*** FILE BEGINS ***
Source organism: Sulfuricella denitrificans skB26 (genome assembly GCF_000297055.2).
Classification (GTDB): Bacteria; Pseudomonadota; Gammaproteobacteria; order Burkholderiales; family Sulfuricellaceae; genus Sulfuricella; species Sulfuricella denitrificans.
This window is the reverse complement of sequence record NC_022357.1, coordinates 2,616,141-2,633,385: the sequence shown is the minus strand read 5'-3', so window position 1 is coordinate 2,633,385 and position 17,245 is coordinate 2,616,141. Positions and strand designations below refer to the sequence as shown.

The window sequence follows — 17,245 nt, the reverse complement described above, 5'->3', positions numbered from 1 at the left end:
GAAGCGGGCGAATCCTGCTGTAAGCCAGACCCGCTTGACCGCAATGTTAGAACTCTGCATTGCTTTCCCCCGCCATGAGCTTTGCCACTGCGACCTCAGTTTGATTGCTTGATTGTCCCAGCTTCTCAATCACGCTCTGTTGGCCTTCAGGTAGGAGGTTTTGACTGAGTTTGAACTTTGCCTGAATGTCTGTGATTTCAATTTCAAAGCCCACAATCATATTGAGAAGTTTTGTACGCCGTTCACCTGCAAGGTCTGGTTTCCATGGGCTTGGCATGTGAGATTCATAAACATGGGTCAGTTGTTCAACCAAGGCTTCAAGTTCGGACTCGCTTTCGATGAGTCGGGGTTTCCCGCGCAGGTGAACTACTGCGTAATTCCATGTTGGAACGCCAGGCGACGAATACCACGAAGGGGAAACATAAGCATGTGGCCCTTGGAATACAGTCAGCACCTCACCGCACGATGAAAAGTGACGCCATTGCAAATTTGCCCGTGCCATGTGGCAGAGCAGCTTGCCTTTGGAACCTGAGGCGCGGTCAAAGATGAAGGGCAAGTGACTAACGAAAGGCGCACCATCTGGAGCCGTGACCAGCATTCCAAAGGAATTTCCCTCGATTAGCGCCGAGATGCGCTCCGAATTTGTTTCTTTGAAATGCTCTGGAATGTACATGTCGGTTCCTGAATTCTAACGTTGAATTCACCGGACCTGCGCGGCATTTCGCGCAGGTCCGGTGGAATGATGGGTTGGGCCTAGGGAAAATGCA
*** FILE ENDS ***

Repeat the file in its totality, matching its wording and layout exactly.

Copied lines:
Source organism: Sulfuricella denitrificans skB26 (genome assembly GCF_000297055.2).
Classification (GTDB): Bacteria; Pseudomonadota; Gammaproteobacteria; order Burkholderiales; family Sulfuricellaceae; genus Sulfuricella; species Sulfuricella denitrificans.
This window is the reverse complement of sequence record NC_022357.1, coordinates 2,616,141-2,633,385: the sequence shown is the minus strand read 5'-3', so window position 1 is coordinate 2,633,385 and position 17,245 is coordinate 2,616,141. Positions and strand designations below refer to the sequence as shown.

The window sequence follows — 17,245 nt, the reverse complement described above, 5'->3', positions numbered from 1 at the left end:
GAAGCGGGCGAATCCTGCTGTAAGCCAGACCCGCTTGACCGCAATGTTAGAACTCTGCATTGCTTTCCCCCGCCATGAGCTTTGCCACTGCGACCTCAGTTTGATTGCTTGATTGTCCCAGCTTCTCAATCACGCTCTGTTGGCCTTCAGGTAGGAGGTTTTGACTGAGTTTGAACTTTGCCTGAATGTCTGTGATTTCAATTTCAAAGCCCACAATCATATTGAGAAGTTTTGTACGCCGTTCACCTGCAAGGTCTGGTTTCCATGGGCTTGGCATGTGAGATTCATAAACATGGGTCAGTTGTTCAACCAAGGCTTCAAGTTCGGACTCGCTTTCGATGAGTCGGGGTTTCCCGCGCAGGTGAACTACTGCGTAATTCCATGTTGGAACGCCAGGCGACGAATACCACGAAGGGGAAACATAAGCATGTGGCCCTTGGAATACAGTCAGCACCTCACCGCACGATGAAAAGTGACGCCATTGCAAATTTGCCCGTGCCATGTGGCAGAGCAGCTTGCCTTTGGAACCTGAGGCGCGGTCAAAGATGAAGGGCAAGTGACTAACGAAAGGCGCACCATCTGGAGCCGTGACCAGCATTCCAAAGGAATTTCCCTCGATTAGCGCCGAGATGCGCTCCGAATTTGTTTCTTTGAAATGCTCTGGAATGTACATGTCGGTTCCTGAATTCTAACGTTGAATTCACCGGACCTGCGCGGCATTTCGCGCAGGTCCGGTGGAATGATGGGTTGGGCCTAGGGAAAATGCA